"Now is not the time to dickie up the house and buy a pair of curtains" - that was the advice from then Health Minister Simon Harris as the country began to emerge from lockdown.
As the economy reopened, the time eventually did come for home improvements and tradespeople working in the industry say they cannot keep up with demand.
Ted Laverty is CEO of Onlinetradesmen.ie, a website that connects property owners with tradesmen across the country.
"As lockdown started easing and as the economy started opening up again, there was an absolute flood of demand for home improvements," he said.
"In actual fact, I've never seen anything like it. Right now, we're probably up around 70% on this time last year. People were staring at their walls at home or staring at their gardens and they realised they needed to get somebody in to fix it," he added.
Initially, there was demand for landscapers and gardeners, Mr Laverty said, and then kitchen fitters, carpenters, builders for extensions started getting busy.
He said if someone is looking to get a new kitchen or bathroom fitted, they will be waiting until January.
Laurence Lynch from Lynch Builders, a construction company based in Dun Laoghaire, said it has been a good year for his trade.
"Since Covid we have been flying with work, out the door, we're looking for more staff at the moment."
His firm is getting a lot of work converting attics or garages into home offices or gyms. Requests to install sky lights and windows to improve ventilation, are also coming in.
"Nobody has been going on holidays, or going out to restaurants or pubs, so I think a lot of that money is being put back into the home," Mr Lynch said.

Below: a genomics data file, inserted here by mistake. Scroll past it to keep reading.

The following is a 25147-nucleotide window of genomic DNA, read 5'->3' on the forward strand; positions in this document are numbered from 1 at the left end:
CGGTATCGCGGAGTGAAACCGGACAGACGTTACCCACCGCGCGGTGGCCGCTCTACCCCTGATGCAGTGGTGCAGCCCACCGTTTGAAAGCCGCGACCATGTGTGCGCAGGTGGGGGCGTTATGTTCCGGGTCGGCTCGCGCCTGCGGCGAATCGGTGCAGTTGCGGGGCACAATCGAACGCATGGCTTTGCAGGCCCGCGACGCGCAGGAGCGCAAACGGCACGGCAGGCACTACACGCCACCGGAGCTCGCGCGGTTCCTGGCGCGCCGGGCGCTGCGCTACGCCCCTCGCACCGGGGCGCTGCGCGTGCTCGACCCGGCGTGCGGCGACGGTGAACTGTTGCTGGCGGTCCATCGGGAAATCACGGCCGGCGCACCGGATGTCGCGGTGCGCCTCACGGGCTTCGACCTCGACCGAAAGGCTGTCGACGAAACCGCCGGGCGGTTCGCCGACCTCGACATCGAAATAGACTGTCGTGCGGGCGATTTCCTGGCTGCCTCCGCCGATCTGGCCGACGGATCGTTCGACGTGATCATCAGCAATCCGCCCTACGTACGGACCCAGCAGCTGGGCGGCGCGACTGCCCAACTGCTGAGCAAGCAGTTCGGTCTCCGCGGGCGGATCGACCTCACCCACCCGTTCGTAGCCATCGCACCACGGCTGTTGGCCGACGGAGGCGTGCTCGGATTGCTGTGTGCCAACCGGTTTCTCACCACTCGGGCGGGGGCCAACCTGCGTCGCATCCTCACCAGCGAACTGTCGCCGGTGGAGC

Recent data from CSO shows that household savings increased during lockdown.
And for many people, their earnings have not been impacted by the pandemic.
"The areas in which the public health restrictions were put in place were the areas that had the largest falls," said Conor O'Toole, Senior Research Officer with the ESRI.
"It's very clear that there were very strong rebounds in certain areas. If you look at the spending on household equipment, hardware, paints, that sort of stuff, that really rebounded massively.
"Not only did it catch up the lost spending from the April to June period, it was actually much higher than before, so it suggests that people are not only catching up on the spending postponed but they now don't have foreign holidays to spend money on so they are finding other ways to undertake expenditure."
Ian Donnelly is the owner and managing director of Hickey's Fabrics, and Home Focus at Hickey's.
Selling curtains is a big part of the business. He wasn't pleased when Minister Harris said in May that it wasn't the time to buy a pair of curtains, but he smiles about it now.
"Listen I think the man did a great job, and inadvertently he probably did us a favour," Mr Donnelly said. "It put curtains and cushions in people's heads. I understood the sentiment even though, at the time, it wasn't what I wanted to hear."
The company has two brands: the Hickey's fabrics brand in Limerick, Galway and Dublin city centres, and Home Focus at Hickey's.
"Certainly the city centre business is more challenging. The footfall levels are way down. Because we are selling things for craft and hobby, craft fabrics, knitting wool, we are still busy in those stores but it is challenging. I really feel for people in leisure through to tourism and even clothing and footwear, it is very tough in town."
The Home Focus stores are the core business and 13 of the 16 stores are in retail parks.
"Thankfully, in terms of the Home Focus stores, we are very busy, in many ways like a lot of other home people, our biggest challenge is stock and getting a flow of stock through, that at times has been difficult but at the least the stores, yes, are busy," Mr Donnelly said.